One morning I woke up to the sound of reggae music and people cheering. I crawled out of bed and looked out the window. The only thing I could see was a blur of yellow, green and black. I had to pinch myself to make sure it wasn’t a dream. As I looked out the window my memory started to come back. It was Independence Day!


On the street all people had dressed up in clothes in the same colors as the Jamaican flag, dancing feverishly to the beats of Reggae music. Dressed up in my usual slacks and t-shirt I was the one who differed from the crowd. I asked some people what Independence Day was all about. Apparently you watch or participate in parades and eat a lot of food. I also found out some of the biggest Reggae artists had come to Kingston to sing. I was thrilled to hear that! Not only was I going to listen to some great music I was also going to take part of probably the most important day for Jamaicans. This was actually the day that Jamaica became independent from the ruling of Britain.


My heart was pumping along music that was coming from down the street, and I made my way through the crowd to see what was going on. A Bob Marley look-alike and his band members was playing loud reggae music at the beach. Almost everyone around me was singing along and danced wildly to the music. I was of course surprised to see people shoving their passion so open heartedly, it’s nothing you see on the streets of Västerås. It was such a wonderful feeling to be a part of that feeling of fellowship.


Later on that day a parade took place at Kingston’s main street. Women dressed up in provocative clothes were belly dancing to the rhythm of drums. The show was breathtaking and I wouldn’t have missed it for anything in the world.


That night I went to a party which was held at a restaurant. We ate a lot of delicious food, but most important of all, we had a blast!


I think it is a shame that Swedes Next Swedish national day I will do it like the Jamaicans, cheer and show I’m proud of being a Swede!


Here is a picture I took of the parade!

Picture comes from:

Home, sweet home

I am once again back home in my room in Västerås, and have had some time to settle down and come to terms with the fact that I’ve actually been in Australia, on the other side of the world! It has been such an experience, and I am so happy I got the opportunity to do it! Since I came back home, I’ve also had the time to sit down and read through the blog posts of Emma, Erica and Evelina who also has been travelling all around the world. I find it to be amazing that we’ve all experienced so many things that differ from our own culture, and that we’ve all managed to prove that the prejudices we might have about certain countries most of the time aren’t true at all!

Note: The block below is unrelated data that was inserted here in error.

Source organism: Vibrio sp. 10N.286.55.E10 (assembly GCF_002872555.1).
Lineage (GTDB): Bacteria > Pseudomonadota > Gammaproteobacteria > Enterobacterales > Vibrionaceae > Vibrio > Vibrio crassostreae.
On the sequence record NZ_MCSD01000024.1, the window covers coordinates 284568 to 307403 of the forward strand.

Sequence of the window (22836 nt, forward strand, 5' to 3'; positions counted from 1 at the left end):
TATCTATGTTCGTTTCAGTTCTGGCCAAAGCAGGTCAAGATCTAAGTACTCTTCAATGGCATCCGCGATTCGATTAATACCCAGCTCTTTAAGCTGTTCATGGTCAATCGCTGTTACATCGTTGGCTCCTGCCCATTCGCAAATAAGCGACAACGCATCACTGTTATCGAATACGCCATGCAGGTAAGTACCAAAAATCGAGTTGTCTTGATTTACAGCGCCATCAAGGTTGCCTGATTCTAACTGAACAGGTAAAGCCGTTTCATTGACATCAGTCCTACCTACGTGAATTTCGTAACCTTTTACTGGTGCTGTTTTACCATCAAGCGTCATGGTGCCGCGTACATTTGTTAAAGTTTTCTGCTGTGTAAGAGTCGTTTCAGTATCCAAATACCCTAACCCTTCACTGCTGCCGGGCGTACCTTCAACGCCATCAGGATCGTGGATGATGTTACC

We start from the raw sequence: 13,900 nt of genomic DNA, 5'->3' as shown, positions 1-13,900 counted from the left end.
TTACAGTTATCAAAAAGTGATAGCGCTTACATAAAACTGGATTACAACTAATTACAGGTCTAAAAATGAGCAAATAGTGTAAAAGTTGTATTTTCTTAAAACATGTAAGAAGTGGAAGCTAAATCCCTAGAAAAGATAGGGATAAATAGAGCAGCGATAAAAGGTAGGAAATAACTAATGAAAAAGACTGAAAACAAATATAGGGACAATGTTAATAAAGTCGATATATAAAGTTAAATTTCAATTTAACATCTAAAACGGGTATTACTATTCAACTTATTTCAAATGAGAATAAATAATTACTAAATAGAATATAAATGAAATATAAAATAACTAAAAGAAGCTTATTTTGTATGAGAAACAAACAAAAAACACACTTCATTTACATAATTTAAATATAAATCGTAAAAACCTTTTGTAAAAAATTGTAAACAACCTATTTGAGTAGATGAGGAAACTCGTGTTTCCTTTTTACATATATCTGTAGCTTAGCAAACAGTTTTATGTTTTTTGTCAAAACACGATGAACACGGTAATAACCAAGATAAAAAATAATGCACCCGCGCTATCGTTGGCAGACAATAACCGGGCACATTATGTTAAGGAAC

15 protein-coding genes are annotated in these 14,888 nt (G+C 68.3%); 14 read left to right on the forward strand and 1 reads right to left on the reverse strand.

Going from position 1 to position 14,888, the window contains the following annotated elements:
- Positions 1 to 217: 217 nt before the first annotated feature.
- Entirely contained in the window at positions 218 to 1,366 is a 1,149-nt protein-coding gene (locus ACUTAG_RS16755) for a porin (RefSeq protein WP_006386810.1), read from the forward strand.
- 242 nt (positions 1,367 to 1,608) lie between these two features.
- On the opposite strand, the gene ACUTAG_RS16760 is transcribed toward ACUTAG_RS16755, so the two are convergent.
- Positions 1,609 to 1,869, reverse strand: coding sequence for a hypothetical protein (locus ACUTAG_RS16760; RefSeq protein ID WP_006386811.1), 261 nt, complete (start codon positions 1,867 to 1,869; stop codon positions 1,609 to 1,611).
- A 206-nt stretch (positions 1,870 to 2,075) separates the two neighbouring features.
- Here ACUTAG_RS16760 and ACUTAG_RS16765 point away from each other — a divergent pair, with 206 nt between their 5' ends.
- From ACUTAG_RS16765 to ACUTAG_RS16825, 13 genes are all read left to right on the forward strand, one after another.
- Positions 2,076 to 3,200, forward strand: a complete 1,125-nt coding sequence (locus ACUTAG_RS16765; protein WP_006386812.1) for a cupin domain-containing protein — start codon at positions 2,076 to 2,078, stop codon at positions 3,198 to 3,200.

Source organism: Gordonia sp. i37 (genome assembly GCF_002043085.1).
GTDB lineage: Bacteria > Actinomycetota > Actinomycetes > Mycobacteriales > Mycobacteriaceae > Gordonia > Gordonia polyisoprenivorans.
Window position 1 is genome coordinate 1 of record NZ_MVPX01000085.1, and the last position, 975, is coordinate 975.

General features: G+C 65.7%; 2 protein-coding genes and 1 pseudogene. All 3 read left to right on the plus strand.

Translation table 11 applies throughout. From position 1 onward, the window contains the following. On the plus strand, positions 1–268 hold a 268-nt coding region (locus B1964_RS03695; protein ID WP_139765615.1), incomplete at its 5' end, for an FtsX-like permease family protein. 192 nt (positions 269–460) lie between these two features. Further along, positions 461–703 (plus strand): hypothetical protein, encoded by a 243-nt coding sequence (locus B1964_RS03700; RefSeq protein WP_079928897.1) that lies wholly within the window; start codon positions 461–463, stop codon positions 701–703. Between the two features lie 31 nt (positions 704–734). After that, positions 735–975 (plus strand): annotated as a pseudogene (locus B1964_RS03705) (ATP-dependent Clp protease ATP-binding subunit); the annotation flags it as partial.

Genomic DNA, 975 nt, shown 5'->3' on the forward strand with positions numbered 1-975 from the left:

To me, it sounds like Erica and Emma were the ones who got to experience the most differences from Sweden out of the four of us, seeing as they went to countries having a completely different culture from ours. Even if Evelina went to Ireland, and I to Australia, these countries are still quite influenced by Europe, whilst Jamaica and South Africa are very different. In Jamaica, for instance, the people seem very liberated in the way they behave and look at life. This differs a lot from Sweden, since we tend to be very controlled, composed people that are afraid of strangers and of doing things the wrong way. Another thing that struck me about Jamaica and Ireland in particular was the way they celebrate their holidays. It all seems so festive, like they REALLY are celebrating the reason for it being a holiday. Here in Sweden we never celebrate anything alike St. Patrick’s Day or Independence Day, the closest thing we get is winning the World Cup in soccer or hockey, which really is a shame I suppose, because we could celebrate things for real if we made an effort to do so! Something I also noticed was that South Africa and Australia are quite alike when it comes to having a big diversity of inhabitants, coming from all different religions and backgrounds. This has caused both countries to have a lot of influences from all over the world, and many different dishes to eat, as well as many different ways of celebrating holidays! It was also very interesting to read Emmas blog post about the traditions in South Africa, because I had no idea that as many as 80% of the people living there were Christians and celebrated Christmas and Easter! I have no idea what I’ve thought before, but it was definitely something new to me. It was also very interesting to get to know that the Irish people doesn’t share the same view of time as the Swedes do, and that they think it’s fine to come several minutes late to a meeting! This would be very frowned upon here in Sweden, since people would find it rude to be that late for an appointment. It also goes to show that maybe we need to learn one thing or another from other cultures, and not to be so tightened up all the time. Who knows, maybe that stranger on the bus isn’t trying to eat you, maybe he or she is just being friendly!